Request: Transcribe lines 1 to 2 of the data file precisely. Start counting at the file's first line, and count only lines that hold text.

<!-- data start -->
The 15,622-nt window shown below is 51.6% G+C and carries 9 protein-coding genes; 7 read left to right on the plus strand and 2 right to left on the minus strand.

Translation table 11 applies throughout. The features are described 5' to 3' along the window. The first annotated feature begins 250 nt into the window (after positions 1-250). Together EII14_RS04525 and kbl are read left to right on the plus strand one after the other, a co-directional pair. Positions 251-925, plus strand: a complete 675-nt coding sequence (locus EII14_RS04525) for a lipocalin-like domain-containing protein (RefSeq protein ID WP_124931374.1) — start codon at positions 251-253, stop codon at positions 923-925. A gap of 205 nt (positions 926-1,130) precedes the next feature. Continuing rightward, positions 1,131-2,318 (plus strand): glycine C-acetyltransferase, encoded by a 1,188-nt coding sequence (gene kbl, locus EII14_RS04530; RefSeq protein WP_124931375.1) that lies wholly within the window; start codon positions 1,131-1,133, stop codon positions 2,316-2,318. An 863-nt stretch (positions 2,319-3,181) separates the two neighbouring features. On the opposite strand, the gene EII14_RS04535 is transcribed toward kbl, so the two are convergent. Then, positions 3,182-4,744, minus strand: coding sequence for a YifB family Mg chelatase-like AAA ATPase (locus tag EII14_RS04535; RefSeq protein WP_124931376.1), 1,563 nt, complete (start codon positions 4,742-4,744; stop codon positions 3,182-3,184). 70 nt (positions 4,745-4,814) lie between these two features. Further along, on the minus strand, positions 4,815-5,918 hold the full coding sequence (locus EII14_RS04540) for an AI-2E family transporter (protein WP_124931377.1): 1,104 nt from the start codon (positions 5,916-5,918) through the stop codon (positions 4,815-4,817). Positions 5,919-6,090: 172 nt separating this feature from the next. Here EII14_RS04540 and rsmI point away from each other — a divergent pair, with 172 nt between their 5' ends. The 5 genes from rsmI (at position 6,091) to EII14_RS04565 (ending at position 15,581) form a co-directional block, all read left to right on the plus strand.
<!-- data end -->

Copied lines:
The 15,622-nt window shown below is 51.6% G+C and carries 9 protein-coding genes; 7 read left to right on the plus strand and 2 right to left on the minus strand.

Translation table 11 applies throughout. The features are described 5' to 3' along the window. The first annotated feature begins 250 nt into the window (after positions 1-250). Together EII14_RS04525 and kbl are read left to right on the plus strand one after the other, a co-directional pair. Positions 251-925, plus strand: a complete 675-nt coding sequence (locus EII14_RS04525) for a lipocalin-like domain-containing protein (RefSeq protein ID WP_124931374.1) — start codon at positions 251-253, stop codon at positions 923-925. A gap of 205 nt (positions 926-1,130) precedes the next feature. Continuing rightward, positions 1,131-2,318 (plus strand): glycine C-acetyltransferase, encoded by a 1,188-nt coding sequence (gene kbl, locus EII14_RS04530; RefSeq protein WP_124931375.1) that lies wholly within the window; start codon positions 1,131-1,133, stop codon positions 2,316-2,318. An 863-nt stretch (positions 2,319-3,181) separates the two neighbouring features. On the opposite strand, the gene EII14_RS04535 is transcribed toward kbl, so the two are convergent. Then, positions 3,182-4,744, minus strand: coding sequence for a YifB family Mg chelatase-like AAA ATPase (locus tag EII14_RS04535; RefSeq protein WP_124931376.1), 1,563 nt, complete (start codon positions 4,742-4,744; stop codon positions 3,182-3,184). 70 nt (positions 4,745-4,814) lie between these two features. Further along, on the minus strand, positions 4,815-5,918 hold the full coding sequence (locus EII14_RS04540) for an AI-2E family transporter (protein WP_124931377.1): 1,104 nt from the start codon (positions 5,916-5,918) through the stop codon (positions 4,815-4,817). Positions 5,919-6,090: 172 nt separating this feature from the next. Here EII14_RS04540 and rsmI point away from each other — a divergent pair, with 172 nt between their 5' ends. The 5 genes from rsmI (at position 6,091) to EII14_RS04565 (ending at position 15,581) form a co-directional block, all read left to right on the plus strand.